“There are certainly complexes where rent can be $3,000-$5,000,” he said. “It’s important to keep in mind that ‘rental’ housing has become more differentiated in the past five to seven years. Traditional apartments now with single-family, detached rental communities and single-family homes. Rents in these later two types will be higher.”
--- Mark Stapp
Traditional housing metrics are still in play, Mr. Stapp points out. The most important? Location.
“Certainly demand is one, but the location is another. There are areas where apartments are not the highest and best use,” he said. “ General Plans and zoning also dictate where multifamily can be built, especially apartments."
As multifamily dwelling classifications become more detailed, Mr. Lyles says he is taking cues from the late 1950s: inception of the multifamily housing concept.
At Greenlight Communities, Mr. Lyles contends, designers are taking inspiration from classic Americana.
“We are trying to go backward and build some of the stuff that was part of the first multifamily wave,” he said of workforce, traditional housing that typically came in smaller packages. “We are all about everything that you need. We have what we call, ‘front-porch living.’ Older buildings when multifamily was fist being developed had everything facing internally to have a lot more of a community feel.”
Mr. Lyles contends his company is seeking to serve the middle 60% of the multifamily market wheres the marketplace spans three socioeconomic demographics.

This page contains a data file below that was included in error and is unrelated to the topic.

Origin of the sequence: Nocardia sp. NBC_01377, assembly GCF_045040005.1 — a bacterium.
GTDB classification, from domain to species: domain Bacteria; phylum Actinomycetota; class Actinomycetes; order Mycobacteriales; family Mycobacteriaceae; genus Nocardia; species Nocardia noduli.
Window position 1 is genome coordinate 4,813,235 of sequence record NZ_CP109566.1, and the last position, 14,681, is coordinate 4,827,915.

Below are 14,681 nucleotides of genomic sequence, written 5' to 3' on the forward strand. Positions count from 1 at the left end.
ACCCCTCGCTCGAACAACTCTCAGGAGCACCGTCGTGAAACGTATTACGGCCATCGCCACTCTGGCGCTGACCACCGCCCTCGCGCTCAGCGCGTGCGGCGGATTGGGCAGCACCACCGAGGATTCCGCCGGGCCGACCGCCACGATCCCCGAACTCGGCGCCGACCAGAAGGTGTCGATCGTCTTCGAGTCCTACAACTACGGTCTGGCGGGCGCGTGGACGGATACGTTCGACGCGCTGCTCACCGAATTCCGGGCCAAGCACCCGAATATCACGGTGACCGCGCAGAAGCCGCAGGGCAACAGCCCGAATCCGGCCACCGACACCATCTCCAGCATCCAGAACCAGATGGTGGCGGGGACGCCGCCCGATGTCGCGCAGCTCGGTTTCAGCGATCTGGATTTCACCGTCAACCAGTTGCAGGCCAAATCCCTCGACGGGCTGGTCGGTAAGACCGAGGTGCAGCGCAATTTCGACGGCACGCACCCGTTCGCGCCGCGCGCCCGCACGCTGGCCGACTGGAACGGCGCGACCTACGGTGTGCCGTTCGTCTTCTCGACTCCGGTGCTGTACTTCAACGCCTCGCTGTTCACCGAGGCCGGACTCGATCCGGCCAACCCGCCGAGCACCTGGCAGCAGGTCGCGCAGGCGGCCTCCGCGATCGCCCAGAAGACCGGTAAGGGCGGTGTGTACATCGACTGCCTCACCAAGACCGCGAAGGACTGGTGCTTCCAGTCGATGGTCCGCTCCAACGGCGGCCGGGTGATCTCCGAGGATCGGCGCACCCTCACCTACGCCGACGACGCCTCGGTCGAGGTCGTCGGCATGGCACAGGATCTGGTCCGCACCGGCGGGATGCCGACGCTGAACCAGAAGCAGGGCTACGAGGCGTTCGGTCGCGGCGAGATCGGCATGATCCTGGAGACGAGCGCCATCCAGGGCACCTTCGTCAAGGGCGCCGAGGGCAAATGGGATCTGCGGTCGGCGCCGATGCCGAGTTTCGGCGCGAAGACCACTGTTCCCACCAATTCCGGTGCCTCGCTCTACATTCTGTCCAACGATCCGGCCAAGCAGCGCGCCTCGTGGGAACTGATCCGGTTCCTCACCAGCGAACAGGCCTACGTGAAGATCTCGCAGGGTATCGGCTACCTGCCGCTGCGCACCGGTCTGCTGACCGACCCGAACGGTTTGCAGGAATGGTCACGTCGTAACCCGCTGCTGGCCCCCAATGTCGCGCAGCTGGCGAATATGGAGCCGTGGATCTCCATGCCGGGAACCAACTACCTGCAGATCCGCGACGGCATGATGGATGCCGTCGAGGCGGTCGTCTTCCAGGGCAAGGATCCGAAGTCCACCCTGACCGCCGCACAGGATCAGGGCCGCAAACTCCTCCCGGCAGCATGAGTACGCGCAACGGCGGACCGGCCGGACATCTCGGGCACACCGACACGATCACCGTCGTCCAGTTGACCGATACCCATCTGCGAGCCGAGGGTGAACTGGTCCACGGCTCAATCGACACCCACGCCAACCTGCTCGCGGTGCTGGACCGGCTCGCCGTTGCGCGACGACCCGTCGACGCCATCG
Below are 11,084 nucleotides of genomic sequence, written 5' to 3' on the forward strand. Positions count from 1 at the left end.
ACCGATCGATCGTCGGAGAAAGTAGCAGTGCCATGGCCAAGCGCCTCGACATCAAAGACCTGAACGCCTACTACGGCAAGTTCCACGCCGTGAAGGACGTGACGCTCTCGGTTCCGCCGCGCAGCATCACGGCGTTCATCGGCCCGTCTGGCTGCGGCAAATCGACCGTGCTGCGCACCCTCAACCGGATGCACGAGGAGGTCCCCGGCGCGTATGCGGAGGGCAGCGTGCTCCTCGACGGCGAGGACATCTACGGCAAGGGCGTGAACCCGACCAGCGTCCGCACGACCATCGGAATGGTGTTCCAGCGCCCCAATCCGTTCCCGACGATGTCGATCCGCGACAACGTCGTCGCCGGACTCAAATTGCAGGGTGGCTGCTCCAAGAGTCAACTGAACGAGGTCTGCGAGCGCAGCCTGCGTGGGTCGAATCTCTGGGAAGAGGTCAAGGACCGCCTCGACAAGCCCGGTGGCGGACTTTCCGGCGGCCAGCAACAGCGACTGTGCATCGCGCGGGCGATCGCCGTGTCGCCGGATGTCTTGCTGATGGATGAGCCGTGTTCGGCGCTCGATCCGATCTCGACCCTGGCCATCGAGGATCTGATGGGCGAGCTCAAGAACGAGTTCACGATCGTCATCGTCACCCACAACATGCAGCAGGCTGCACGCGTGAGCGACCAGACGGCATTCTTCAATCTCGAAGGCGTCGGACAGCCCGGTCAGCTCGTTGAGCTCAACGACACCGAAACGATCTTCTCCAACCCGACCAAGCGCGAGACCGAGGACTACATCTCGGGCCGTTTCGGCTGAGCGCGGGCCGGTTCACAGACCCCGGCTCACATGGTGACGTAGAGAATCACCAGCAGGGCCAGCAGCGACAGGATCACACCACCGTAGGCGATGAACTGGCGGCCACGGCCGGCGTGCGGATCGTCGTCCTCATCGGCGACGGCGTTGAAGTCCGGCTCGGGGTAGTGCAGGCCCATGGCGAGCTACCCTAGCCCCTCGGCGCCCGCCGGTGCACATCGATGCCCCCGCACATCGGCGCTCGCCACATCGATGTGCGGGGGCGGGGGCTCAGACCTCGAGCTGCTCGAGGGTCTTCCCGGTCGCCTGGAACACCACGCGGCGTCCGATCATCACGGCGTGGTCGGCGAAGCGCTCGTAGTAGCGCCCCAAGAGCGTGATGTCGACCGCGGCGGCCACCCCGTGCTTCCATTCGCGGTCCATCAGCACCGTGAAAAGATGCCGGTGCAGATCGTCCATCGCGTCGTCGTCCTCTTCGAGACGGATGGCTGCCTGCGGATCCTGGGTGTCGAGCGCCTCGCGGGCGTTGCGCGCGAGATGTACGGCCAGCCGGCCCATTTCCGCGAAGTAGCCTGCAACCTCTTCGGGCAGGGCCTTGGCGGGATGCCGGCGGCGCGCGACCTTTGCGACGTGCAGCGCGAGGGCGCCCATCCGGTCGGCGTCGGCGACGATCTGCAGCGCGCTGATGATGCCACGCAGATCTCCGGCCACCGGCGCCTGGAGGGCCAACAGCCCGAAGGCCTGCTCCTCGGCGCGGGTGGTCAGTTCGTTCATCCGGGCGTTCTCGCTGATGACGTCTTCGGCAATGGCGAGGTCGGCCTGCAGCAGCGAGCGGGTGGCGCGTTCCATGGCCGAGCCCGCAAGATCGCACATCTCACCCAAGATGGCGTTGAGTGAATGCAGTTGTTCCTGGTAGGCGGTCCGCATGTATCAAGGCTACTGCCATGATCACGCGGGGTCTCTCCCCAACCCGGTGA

“Basically, there are three kinds of multifamily: the top 18%; then there is the lower trending stock, the Section 8 housing and affordable; but nobody is taking care of the middle 60% of where your workforce lives,” he said. “These are the people who are the fabric of our communities. Nobody is building a product for them.”
Mr. Stapp agrees wages are a much better metric to evaluate the affordability metric consistent with where multifamily developments ought to be located.
“Wages are a better metric for affordability, but it does dictate feasibility too --- cost to construct may make a proposed project not feasible if the median income will not support needed rental rates to achieve the financially feasible project,” he said.
“But, workforce housing is that which is attainable for those making 80-120% of area median income. Attainable refers to requiring no more than 30% of their income. So, an area where is $70,000, a household making $56,000 a year (80%) --- two people making $28/hour a year --- could afford $1,400 a month in rent, which is higher than metro average but still considered workforce.”
In 2019, Arizona’s median household income rose 4.8%, which was more than double the national growth rate of 1.8% sitting at a record high of $61,125, according to the Arizona Office of Economic Opportunity.
Mr. Lyles says there is a market to be served through the quality workforce housing product.
“The demand is very strong for what we are creating here,” he said of the Scottsdale project, Cabana on Hayden at 2240 N. Hayden Road. “We are trying to create a cool workforce housing product. We want to make it so people can afford to live alone if they want to. We want to make people proud of their home. It is a product that is open for everyone.”
--- Rob Lyles
From a macroeconomic perspective, Mr. Stapp says, many can argue Phoenix is an affordable city.
“Many argue that most of our units are workforce because our average rents are for those making 80% to 120% AMI,” he said. “But, we need more housing and that housing needs to be workforce and affordable. We certainly need more affordable housing. We are barely building enough to meet demand resulting from population growth which is happening faster than units can be built."